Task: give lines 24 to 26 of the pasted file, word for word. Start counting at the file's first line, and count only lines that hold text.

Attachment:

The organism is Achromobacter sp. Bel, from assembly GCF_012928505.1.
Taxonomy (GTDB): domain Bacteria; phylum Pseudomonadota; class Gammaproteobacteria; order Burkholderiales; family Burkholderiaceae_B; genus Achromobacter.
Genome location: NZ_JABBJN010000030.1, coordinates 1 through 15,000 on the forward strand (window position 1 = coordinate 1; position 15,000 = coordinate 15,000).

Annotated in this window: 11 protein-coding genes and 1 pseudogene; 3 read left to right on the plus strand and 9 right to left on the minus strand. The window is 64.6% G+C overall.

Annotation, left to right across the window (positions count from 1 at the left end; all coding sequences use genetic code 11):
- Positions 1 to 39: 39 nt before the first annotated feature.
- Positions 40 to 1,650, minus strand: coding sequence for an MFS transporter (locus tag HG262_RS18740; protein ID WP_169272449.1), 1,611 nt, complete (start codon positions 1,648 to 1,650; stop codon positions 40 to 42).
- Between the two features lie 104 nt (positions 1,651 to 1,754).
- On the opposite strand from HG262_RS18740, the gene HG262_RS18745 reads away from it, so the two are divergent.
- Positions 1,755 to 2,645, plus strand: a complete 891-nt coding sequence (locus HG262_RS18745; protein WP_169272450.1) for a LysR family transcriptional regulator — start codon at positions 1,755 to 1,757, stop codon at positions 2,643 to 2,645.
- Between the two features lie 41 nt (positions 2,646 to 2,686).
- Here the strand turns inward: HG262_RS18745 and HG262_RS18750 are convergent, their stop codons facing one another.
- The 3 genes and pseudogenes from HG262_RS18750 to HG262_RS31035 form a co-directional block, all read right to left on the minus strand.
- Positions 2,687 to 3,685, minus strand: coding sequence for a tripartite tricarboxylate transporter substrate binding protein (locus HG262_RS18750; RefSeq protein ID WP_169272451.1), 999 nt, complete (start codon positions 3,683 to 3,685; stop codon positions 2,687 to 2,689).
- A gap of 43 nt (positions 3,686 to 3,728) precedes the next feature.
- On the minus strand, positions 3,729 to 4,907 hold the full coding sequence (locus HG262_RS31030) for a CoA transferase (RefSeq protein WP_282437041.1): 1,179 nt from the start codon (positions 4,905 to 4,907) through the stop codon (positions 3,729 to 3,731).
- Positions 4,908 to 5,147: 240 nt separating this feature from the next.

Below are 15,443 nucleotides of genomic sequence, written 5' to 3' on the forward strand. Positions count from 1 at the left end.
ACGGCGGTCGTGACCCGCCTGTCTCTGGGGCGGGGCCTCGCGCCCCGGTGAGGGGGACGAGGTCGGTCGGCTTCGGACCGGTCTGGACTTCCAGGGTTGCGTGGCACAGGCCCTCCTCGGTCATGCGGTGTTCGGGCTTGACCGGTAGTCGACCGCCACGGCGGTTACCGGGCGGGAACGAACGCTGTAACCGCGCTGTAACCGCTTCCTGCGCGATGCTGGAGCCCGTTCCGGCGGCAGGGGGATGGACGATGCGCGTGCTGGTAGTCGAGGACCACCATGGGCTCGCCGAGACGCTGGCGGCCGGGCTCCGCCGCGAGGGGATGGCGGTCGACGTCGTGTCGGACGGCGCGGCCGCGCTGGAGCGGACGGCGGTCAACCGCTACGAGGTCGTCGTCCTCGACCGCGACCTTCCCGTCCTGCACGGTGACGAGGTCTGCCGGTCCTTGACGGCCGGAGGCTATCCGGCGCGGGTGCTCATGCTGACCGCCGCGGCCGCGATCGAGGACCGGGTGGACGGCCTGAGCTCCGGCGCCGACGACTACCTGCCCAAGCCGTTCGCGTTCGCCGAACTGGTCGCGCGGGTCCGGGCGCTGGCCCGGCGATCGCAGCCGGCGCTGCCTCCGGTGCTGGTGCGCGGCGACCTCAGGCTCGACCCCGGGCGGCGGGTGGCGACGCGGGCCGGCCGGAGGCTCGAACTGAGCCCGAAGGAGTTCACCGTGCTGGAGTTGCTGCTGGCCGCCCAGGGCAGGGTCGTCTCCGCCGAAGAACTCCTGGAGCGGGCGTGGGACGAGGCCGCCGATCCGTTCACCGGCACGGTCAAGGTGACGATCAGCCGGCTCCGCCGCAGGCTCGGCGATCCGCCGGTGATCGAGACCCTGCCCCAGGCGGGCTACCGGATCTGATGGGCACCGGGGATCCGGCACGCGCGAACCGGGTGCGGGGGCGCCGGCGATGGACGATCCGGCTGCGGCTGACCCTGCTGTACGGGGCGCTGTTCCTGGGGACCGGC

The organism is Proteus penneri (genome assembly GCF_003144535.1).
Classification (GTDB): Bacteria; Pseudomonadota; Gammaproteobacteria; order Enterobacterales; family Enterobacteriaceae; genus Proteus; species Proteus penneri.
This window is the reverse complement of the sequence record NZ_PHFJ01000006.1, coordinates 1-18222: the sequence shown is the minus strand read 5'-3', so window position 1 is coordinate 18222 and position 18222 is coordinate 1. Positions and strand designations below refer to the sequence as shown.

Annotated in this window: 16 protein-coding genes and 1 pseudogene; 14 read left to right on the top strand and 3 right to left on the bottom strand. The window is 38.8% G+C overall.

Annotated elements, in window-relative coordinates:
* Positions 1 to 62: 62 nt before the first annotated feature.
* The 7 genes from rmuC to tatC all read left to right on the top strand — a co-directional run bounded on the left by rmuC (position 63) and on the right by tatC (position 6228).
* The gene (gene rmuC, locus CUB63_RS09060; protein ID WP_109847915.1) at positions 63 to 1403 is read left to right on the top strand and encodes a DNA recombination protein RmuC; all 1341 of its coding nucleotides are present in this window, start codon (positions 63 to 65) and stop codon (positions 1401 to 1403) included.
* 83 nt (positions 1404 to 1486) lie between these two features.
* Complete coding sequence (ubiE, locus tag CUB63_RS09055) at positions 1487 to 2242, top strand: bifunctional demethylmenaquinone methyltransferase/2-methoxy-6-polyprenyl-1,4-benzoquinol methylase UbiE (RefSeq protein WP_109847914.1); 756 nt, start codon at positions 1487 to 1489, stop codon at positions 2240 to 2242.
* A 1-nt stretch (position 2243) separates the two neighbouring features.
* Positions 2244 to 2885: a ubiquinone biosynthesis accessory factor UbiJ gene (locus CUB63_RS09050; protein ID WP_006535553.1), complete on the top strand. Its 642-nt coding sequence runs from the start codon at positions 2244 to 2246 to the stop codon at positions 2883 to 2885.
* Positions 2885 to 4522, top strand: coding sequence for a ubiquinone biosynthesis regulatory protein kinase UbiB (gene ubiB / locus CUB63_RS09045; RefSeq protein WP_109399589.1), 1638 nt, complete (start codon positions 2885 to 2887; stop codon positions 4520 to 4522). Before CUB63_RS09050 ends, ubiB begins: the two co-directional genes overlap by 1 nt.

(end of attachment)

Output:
Annotated elements, in window-relative coordinates:
* Positions 1 to 62: 62 nt before the first annotated feature.
* The 7 genes from rmuC to tatC all read left to right on the top strand — a co-directional run bounded on the left by rmuC (position 63) and on the right by tatC (position 6228).